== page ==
SMB News Weekly Rundown

Welcome to the Small Business Weekly Rundown. Each week, we bring you stories and trends that impact small business owners and their workforce.

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Small Business News Highlights:

Small businesses lag behind large corporations in pandemic recovery

“Small businesses have a harder time absorbing increased costs and passing them along.”

U.S. small businesses are lagging behind their corporate counterparts when it comes to recovering from the COVID-19 pandemic.

According to a new survey from Salesforce, over half of small businesses missed out on growth opportunities due to staff shortages, with many of these same businesses reporting an 11% drop in revenue over the past 6 months.

Unlike big businesses, small and medium-sized businesses are not able to keep up with rising labor costs.

8-ideas-for-telling-your-customers-your-store-is-reopening

Delta variant threatens small businesses once more

“I’ve been investing in September being this significant boom. Now it does not look like it’s going to happen.”

Small business owners who have been hanging on by a thread, waiting for the pandemic to pass, have been dealt another blow by the Delta variant of the COVID-19 virus.

As big corporations continue to keep workers at home instead of in the office, small businesses like shops, cafes, and retailers won’t see the normal amount of foot traffic that they’re counting on to drive up revenue.

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U.S. economy poised for a productivity boom

“I do think we are in a productivity boom/ The pandemic forced us all to learn to use technologies at a rapid pace. It was tech adaptation on steroids.”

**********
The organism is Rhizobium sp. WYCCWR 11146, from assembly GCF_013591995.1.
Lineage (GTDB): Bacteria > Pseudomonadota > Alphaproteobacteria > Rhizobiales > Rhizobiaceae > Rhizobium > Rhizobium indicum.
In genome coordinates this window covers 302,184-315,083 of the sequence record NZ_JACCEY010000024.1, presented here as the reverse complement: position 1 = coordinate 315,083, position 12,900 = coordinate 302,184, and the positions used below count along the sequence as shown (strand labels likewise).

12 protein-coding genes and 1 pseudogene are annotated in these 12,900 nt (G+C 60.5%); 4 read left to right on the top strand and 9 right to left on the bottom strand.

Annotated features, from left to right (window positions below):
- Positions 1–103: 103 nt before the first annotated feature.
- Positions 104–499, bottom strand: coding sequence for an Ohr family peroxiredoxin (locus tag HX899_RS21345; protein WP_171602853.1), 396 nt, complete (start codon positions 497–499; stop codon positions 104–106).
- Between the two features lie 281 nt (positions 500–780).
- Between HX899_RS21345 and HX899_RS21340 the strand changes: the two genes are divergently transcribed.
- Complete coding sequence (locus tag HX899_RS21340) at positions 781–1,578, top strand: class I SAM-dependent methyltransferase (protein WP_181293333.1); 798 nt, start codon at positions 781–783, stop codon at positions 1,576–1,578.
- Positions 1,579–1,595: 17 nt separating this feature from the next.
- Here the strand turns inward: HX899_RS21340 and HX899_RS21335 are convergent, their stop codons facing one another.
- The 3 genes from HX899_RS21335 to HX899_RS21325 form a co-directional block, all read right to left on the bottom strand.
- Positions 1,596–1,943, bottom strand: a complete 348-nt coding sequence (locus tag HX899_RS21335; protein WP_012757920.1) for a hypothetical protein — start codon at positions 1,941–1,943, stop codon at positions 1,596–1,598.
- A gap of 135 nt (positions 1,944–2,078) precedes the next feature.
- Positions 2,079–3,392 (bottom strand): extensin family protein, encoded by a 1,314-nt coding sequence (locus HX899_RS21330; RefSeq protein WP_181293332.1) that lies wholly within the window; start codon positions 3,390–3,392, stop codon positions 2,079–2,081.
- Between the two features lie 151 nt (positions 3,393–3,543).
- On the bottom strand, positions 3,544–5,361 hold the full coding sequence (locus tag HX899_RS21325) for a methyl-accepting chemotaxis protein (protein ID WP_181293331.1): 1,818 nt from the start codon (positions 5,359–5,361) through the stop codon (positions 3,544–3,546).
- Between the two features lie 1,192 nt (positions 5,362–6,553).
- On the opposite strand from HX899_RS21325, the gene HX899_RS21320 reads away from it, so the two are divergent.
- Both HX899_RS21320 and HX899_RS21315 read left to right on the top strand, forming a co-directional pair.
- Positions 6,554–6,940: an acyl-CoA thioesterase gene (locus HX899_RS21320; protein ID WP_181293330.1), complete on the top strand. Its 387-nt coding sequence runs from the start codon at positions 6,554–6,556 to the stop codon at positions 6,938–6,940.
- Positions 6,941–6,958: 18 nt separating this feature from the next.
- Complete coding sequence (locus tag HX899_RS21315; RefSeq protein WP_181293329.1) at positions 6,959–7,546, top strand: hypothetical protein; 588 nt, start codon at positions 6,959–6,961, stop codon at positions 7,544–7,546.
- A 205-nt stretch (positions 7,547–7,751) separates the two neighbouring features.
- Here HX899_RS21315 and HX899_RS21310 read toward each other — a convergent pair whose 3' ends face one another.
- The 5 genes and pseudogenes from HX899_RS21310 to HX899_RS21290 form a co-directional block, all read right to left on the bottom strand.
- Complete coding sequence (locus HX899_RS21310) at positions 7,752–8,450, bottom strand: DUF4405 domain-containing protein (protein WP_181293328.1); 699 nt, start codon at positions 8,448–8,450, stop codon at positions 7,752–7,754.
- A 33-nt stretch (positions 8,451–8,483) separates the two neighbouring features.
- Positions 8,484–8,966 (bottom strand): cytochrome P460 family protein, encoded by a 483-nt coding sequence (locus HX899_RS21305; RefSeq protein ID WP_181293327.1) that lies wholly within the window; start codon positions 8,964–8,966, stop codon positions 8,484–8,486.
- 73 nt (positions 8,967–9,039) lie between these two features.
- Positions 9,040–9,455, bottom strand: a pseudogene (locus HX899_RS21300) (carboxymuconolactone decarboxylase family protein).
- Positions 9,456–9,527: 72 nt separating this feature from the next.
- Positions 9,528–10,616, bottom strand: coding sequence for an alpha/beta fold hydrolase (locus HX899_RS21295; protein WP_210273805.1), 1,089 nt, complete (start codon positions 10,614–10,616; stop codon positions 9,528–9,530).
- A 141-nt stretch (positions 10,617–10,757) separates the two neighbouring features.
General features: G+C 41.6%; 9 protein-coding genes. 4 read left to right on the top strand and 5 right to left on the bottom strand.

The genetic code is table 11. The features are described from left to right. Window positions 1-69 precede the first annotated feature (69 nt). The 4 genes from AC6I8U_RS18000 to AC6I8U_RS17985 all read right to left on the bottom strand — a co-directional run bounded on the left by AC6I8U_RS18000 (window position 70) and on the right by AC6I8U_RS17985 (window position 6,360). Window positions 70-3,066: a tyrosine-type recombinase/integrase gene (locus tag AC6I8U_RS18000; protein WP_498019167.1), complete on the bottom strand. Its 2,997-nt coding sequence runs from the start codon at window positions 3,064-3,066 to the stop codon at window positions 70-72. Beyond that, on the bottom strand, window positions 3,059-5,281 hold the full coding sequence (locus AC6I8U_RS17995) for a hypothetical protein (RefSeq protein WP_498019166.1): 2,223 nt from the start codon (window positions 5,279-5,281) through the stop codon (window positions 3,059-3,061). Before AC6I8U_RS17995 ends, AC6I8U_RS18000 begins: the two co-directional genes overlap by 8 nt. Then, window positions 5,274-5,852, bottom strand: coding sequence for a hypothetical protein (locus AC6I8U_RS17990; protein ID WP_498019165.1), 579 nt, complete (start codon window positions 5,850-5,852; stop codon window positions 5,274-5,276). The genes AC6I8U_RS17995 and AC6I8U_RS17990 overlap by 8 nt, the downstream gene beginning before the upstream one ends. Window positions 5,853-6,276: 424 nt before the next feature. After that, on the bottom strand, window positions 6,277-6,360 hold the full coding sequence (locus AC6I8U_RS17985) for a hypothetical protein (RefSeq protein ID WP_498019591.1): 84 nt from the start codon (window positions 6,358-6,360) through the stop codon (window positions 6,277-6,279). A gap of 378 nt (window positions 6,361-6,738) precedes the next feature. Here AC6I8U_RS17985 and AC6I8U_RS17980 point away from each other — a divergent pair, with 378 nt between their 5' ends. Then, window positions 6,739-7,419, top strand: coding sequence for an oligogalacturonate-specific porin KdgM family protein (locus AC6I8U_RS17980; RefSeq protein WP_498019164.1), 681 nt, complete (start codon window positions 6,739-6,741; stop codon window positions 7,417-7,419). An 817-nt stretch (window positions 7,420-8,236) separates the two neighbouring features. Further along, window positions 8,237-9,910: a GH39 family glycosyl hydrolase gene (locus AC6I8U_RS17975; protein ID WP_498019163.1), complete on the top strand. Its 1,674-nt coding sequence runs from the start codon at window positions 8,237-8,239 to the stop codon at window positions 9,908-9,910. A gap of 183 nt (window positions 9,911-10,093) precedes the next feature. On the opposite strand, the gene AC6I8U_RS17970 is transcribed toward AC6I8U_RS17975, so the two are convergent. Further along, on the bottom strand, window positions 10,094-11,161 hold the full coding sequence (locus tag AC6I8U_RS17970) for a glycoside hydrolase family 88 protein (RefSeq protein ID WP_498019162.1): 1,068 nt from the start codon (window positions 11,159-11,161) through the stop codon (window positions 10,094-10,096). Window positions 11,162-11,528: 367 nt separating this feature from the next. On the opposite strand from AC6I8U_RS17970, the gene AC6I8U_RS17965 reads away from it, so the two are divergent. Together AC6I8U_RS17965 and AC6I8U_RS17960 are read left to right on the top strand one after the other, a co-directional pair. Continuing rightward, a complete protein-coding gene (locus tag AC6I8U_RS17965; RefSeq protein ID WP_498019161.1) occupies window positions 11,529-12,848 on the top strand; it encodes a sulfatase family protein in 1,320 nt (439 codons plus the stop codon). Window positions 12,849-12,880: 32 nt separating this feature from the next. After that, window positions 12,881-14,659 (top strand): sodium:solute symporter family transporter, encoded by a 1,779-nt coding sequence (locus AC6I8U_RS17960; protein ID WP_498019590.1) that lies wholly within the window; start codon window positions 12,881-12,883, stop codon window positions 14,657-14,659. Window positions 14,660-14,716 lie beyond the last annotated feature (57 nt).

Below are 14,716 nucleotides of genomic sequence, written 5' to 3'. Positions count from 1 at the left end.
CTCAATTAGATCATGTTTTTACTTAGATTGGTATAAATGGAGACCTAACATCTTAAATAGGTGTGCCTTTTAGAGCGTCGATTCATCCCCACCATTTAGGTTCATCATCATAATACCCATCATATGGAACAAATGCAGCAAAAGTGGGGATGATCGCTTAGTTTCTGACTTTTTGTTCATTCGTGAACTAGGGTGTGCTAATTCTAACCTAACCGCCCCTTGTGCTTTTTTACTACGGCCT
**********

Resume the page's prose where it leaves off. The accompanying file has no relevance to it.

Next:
A quick shift toward certain types of technology, coupled with large-scale government investments has caused many economists to predict that the United States is about to see a big boom in productivity.

The boom doesn’t necessarily involve U.S. workers, however, as many companies have begun adopting robots and Artificial Intelligence (AI) as a means to supplement the workforce.

covid workplace mask wearing

A look at likely changes to the post-pandemic workplace

“There was an evolution of the workplace that was already underway. What the pandemic did was pour fuel on that, and accelerate that transformation five to 10 years from where it might have been otherwise.”

As scientists learn more about the coronavirus, employers are fine-tuning return-to-work plans for employees. Though the Delta variant may postpone those plans, most employment experts agree that people will eventually end up back in the office.

When employees do actually wind up back in the office, employers will most likely be attempting to sanitize the air rather than shared surfaces. Other changes will focus on accommodating hybrid work models that involve “hot desking.”

The Latest from Workest

This week for Workest, Riia O’Donnell looks at the ins and outs of creating a comprehensive maternity and paternity leave policy.

Meanwhile, Grace Ferguson takes a deep dive into the payroll rule for employees who receive tips.

Finally, before we say goodbye for the week, here are 3 things you should know:

  1. Gen Z workers wonder if there’s more to employment than remote work.
  2. Here are 5 tips for helping employees navigate life post-pandemic.
  3. In case you’re wondering, “There is no magical way to earn a full-time salary without working full-time.”
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